Field Tested: The Warn Drill Winch Review
We love tools that make life easier. Our garage is full of specialty tools and equipment we’ve collected over the years. Some items we buy for a single job then never use again, while others become frequent members of our trail tool kit. If you’re a regular "Driving Line" reader, you may know that we spend a fair amount of time playing in the dirt at Old River Farms in Burgaw, North Carolina.
With over 400 acres of land to keep up, the Lanier family farm is constantly servicing equipment and maintaining the grounds. Occasionally, they have to rescue some of their equipment that falters in the field. So, they’ve become accustomed to hauling around an assortment of tools. Given that there isn’t always a second set of hands close by to wrap up a job, they are often looking for helpful tools to make working solo more efficient and easy.
Recently, they picked up a new tool from Warn. It’s called the Warn Drill Winch. Yes, it’s made from the same Warn known for premium self-recovery vehicle winches and bumpers. As the name implies, it’s powered by any standard portable drill and is capable of pulling 500 pounds.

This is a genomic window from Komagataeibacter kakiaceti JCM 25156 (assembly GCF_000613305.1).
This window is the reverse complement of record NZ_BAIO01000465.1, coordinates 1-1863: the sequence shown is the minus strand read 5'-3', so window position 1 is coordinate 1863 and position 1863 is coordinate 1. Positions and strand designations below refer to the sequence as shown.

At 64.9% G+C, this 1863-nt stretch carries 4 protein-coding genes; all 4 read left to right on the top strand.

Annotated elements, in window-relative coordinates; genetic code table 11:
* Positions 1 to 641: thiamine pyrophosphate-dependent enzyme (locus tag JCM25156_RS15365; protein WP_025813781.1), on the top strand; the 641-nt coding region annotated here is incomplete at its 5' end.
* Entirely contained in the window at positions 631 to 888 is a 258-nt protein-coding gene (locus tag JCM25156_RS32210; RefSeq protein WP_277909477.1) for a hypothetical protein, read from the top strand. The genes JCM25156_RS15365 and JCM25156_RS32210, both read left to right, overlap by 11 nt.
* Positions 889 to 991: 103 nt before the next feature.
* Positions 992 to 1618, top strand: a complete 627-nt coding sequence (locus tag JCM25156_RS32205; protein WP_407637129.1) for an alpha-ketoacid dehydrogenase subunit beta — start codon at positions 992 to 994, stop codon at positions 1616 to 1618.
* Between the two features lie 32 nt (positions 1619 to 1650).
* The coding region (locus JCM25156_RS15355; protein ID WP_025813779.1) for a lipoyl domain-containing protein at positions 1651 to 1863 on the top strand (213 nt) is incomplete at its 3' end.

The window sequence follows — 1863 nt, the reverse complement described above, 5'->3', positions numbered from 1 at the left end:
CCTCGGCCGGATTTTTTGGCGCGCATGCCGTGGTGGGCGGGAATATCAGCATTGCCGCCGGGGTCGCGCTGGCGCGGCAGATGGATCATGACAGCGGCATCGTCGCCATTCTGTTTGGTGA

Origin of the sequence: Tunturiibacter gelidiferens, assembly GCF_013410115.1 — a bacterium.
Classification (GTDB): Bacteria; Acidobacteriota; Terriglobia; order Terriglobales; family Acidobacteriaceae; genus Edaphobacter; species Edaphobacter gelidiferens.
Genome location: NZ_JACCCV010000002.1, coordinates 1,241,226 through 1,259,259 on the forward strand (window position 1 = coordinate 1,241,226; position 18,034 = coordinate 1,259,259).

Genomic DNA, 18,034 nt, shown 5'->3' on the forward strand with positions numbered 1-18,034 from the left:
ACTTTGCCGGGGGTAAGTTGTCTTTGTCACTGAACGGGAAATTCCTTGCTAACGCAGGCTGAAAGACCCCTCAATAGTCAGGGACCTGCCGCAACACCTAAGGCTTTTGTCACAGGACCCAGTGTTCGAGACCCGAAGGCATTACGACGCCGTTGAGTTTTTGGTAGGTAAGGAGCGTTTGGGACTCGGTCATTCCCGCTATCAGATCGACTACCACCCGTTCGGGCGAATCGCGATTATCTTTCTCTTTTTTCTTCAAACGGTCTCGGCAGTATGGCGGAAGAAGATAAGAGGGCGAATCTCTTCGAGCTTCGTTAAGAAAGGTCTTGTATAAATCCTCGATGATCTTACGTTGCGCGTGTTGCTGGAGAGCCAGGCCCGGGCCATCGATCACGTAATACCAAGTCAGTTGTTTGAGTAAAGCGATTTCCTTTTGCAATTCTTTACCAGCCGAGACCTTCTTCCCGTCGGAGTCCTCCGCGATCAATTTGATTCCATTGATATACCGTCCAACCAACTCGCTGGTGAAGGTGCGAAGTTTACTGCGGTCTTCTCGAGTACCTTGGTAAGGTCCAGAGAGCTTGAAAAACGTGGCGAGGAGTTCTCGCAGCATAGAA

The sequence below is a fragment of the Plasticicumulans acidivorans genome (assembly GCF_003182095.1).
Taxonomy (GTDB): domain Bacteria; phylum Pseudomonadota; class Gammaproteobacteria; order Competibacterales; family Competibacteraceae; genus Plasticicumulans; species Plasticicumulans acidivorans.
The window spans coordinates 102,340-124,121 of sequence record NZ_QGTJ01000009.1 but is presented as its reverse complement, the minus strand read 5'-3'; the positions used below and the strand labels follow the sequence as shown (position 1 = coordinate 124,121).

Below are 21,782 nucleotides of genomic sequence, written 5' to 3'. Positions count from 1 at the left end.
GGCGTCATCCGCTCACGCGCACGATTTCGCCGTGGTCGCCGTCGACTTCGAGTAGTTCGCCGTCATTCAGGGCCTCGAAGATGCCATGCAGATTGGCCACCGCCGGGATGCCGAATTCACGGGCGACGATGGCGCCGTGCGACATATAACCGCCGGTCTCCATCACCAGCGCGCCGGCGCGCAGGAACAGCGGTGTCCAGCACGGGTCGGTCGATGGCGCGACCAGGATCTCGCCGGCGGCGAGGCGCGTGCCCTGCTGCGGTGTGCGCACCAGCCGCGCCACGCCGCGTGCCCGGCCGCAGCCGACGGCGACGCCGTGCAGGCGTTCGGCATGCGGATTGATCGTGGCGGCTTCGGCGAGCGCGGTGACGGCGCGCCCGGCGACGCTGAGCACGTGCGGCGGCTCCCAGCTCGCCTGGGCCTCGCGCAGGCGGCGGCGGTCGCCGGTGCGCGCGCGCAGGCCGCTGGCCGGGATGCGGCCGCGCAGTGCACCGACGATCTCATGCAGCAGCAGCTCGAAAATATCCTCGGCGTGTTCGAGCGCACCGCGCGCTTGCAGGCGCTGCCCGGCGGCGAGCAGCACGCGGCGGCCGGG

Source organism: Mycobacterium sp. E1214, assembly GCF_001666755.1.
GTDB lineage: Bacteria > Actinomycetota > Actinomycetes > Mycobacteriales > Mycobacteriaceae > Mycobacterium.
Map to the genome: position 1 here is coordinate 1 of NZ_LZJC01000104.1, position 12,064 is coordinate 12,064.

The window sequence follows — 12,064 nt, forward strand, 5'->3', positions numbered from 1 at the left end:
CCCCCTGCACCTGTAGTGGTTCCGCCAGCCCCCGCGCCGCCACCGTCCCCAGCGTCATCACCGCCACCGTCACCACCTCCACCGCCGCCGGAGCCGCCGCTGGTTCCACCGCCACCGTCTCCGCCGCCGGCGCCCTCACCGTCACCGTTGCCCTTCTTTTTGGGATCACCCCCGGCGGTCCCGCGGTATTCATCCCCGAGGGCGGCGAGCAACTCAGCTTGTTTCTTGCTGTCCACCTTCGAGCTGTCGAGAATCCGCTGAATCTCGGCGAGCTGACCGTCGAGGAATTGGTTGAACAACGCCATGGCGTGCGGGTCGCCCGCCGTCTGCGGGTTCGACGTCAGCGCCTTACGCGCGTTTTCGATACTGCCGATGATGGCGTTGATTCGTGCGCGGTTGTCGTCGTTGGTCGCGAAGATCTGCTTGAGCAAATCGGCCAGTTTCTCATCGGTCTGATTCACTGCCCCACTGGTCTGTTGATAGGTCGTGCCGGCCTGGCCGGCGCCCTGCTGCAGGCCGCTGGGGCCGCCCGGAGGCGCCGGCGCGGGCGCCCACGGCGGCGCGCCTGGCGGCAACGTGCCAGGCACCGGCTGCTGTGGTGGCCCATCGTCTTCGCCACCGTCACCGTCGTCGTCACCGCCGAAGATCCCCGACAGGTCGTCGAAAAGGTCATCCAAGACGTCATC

The winch is fit with 30 feet of wire rope and has a built-in fairlead. To use, simply attach a drill and go. There’s a built-in brake, so if the drill quits (battery dies) mid-pull, the load won’t roll free. How powerful the drill is will largely dictate the speed of the winch. The Laniers have a few 24-volt Kobalt drills that have served them well around the farm for years.
Similar to a standard vehicle recovery winch, the Drill Winch has a free spool and “engaged” setting.
The owner of the Farm Jeep we’ve shown you in past, Michael Lanier, was dragging a riding mower onto a trailer when we stopped by the farm. While we wouldn’t consider it lightning fast (partly due to the drill), we were impressed with how easily it dragged the mower on the deck. Since it comes with rigging hook at both ends, there’s not a lot of extra gear needed to pull most equipment they need moved.
Given it's small and light enough to toss in a tool box, the Drill Winch has become a pretty handy tool all-around. We’re told it’s also helpful in the garage and makes for a nice portable winch for moving a small Jon boat around. We thought it was a pretty neat tool, and hopefully some of you might find it useful as well.